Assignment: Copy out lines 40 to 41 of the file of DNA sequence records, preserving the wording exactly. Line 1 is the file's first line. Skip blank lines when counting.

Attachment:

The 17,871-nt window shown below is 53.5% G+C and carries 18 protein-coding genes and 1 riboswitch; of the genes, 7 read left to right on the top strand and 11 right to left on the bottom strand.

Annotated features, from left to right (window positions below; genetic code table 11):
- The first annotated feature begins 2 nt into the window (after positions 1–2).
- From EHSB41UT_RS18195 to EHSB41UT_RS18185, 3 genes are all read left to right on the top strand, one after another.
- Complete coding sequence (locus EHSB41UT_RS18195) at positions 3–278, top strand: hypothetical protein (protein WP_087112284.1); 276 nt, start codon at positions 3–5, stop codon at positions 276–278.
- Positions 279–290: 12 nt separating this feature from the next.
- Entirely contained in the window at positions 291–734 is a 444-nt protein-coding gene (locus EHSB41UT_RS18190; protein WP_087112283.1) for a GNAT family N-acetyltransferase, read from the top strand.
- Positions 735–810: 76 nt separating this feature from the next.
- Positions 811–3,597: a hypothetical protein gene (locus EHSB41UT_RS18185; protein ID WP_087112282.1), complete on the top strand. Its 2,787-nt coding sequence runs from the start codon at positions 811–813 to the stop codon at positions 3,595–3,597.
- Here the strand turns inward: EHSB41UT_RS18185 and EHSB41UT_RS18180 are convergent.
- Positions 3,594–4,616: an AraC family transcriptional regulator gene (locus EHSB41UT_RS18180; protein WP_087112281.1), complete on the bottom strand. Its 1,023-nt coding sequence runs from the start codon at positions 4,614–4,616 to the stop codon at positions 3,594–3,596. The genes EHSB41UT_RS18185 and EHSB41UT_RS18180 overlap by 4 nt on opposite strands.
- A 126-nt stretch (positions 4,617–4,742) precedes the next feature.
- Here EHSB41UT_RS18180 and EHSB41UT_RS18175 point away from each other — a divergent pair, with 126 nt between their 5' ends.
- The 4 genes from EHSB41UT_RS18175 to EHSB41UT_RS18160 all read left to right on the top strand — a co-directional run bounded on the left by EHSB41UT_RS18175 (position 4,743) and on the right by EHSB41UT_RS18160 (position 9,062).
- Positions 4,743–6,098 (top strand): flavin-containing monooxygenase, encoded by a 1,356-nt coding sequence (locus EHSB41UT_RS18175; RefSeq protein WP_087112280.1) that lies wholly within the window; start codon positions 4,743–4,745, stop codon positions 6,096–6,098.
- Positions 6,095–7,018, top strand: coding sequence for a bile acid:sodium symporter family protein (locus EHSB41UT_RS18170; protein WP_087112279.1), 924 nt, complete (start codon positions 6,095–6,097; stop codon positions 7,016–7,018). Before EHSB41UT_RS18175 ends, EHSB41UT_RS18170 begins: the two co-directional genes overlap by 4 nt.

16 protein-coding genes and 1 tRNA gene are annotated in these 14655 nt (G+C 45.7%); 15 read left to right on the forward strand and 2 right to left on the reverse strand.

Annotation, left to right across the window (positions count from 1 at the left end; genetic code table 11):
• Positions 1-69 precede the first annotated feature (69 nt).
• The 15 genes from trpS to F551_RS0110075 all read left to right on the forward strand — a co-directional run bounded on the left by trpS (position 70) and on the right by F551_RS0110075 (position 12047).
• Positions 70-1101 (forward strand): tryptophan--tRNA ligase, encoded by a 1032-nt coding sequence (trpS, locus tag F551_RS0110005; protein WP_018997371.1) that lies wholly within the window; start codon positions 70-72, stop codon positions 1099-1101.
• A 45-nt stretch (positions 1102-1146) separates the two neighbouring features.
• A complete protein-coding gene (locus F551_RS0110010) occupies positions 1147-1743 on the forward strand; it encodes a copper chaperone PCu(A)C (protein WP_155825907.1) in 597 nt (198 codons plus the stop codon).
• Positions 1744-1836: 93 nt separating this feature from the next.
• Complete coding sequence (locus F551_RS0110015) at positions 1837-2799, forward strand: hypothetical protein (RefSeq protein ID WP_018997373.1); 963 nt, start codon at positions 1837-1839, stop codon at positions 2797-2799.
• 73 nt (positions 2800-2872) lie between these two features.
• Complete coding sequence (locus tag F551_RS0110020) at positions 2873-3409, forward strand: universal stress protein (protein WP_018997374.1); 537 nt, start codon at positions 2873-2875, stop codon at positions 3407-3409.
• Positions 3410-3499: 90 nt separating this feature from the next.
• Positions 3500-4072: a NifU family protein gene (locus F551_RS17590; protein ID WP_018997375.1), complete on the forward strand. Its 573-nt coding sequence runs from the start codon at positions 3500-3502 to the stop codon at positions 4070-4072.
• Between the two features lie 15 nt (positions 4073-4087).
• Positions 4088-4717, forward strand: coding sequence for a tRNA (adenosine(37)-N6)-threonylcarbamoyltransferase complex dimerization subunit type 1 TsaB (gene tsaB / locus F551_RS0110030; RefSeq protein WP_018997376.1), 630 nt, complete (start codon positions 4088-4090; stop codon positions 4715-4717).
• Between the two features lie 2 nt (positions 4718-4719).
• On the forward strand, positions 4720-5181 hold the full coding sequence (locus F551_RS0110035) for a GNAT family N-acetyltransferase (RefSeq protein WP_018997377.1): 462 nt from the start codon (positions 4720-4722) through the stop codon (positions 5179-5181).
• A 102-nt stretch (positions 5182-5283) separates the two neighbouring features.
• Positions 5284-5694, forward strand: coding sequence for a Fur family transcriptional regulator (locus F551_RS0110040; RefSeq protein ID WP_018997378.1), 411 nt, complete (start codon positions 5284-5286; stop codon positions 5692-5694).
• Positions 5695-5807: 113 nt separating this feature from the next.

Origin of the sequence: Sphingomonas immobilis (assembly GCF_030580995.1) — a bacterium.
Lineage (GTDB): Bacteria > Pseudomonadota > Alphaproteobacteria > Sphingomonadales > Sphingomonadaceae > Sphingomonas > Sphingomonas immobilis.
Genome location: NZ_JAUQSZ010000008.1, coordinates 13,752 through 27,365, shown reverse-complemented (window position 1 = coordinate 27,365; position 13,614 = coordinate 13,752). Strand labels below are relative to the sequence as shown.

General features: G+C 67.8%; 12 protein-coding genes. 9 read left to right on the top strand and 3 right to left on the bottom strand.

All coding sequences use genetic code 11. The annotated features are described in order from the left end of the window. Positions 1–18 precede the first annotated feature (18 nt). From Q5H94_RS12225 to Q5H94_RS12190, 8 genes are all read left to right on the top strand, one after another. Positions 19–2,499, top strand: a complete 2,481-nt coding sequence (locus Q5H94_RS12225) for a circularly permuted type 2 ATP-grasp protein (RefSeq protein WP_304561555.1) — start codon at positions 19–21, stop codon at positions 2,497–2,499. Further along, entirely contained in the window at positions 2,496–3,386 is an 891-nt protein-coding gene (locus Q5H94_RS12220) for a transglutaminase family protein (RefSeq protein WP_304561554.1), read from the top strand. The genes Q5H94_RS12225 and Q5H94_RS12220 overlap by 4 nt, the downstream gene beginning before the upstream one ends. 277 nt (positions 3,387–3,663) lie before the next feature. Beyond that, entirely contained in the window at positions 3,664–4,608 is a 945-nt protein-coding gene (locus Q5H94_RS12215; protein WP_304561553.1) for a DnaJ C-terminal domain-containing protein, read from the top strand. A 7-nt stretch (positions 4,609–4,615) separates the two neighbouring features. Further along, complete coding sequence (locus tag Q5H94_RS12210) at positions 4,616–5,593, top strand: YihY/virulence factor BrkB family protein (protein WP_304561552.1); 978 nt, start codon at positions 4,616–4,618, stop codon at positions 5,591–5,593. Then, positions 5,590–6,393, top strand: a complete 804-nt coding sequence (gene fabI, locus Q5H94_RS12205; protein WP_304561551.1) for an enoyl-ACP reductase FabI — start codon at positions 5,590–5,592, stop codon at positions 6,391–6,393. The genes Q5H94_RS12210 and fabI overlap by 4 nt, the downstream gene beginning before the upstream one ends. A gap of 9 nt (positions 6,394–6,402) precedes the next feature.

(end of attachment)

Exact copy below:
General features: G+C 67.8%; 12 protein-coding genes. 9 read left to right on the top strand and 3 right to left on the bottom strand.

All coding sequences use genetic code 11. The annotated features are described in order from the left end of the window. Positions 1–18 precede the first annotated feature (18 nt). From Q5H94_RS12225 to Q5H94_RS12190, 8 genes are all read left to right on the top strand, one after another. Positions 19–2,499, top strand: a complete 2,481-nt coding sequence (locus Q5H94_RS12225) for a circularly permuted type 2 ATP-grasp protein (RefSeq protein WP_304561555.1) — start codon at positions 19–21, stop codon at positions 2,497–2,499. Further along, entirely contained in the window at positions 2,496–3,386 is an 891-nt protein-coding gene (locus Q5H94_RS12220) for a transglutaminase family protein (RefSeq protein WP_304561554.1), read from the top strand. The genes Q5H94_RS12225 and Q5H94_RS12220 overlap by 4 nt, the downstream gene beginning before the upstream one ends. 277 nt (positions 3,387–3,663) lie before the next feature. Beyond that, entirely contained in the window at positions 3,664–4,608 is a 945-nt protein-coding gene (locus Q5H94_RS12215; protein WP_304561553.1) for a DnaJ C-terminal domain-containing protein, read from the top strand. A 7-nt stretch (positions 4,609–4,615) separates the two neighbouring features. Further along, complete coding sequence (locus tag Q5H94_RS12210) at positions 4,616–5,593, top strand: YihY/virulence factor BrkB family protein (protein WP_304561552.1); 978 nt, start codon at positions 4,616–4,618, stop codon at positions 5,591–5,593. Then, positions 5,590–6,393, top strand: a complete 804-nt coding sequence (gene fabI, locus Q5H94_RS12205; protein WP_304561551.1) for an enoyl-ACP reductase FabI — start codon at positions 5,590–5,592, stop codon at positions 6,391–6,393. The genes Q5H94_RS12210 and fabI overlap by 4 nt, the downstream gene beginning before the upstream one ends. A gap of 9 nt (positions 6,394–6,402) precedes the next feature.